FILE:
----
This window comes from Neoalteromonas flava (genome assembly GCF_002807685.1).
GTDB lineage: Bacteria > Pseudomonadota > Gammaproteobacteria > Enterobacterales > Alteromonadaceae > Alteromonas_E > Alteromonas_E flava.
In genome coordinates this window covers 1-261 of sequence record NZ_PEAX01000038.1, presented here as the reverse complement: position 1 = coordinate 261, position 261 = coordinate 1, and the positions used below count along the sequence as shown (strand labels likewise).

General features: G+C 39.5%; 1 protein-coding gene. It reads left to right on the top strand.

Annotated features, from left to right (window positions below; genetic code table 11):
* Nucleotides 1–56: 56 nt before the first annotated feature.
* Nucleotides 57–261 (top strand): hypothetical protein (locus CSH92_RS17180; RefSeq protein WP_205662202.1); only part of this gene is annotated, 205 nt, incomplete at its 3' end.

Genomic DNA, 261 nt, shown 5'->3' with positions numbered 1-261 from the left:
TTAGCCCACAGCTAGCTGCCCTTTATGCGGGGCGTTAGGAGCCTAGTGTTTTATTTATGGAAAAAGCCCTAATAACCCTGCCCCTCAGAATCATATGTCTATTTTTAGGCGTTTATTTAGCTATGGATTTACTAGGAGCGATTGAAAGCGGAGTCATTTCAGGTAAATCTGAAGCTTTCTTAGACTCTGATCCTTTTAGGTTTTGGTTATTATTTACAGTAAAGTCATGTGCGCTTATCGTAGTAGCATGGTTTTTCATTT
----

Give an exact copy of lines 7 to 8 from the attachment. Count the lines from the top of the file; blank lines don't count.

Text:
* Nucleotides 57–261 (top strand): hypothetical protein (locus CSH92_RS17180; RefSeq protein WP_205662202.1); only part of this gene is annotated, 205 nt, incomplete at its 3' end.

Genomic DNA, 261 nt, shown 5'->3' with positions numbered 1-261 from the left: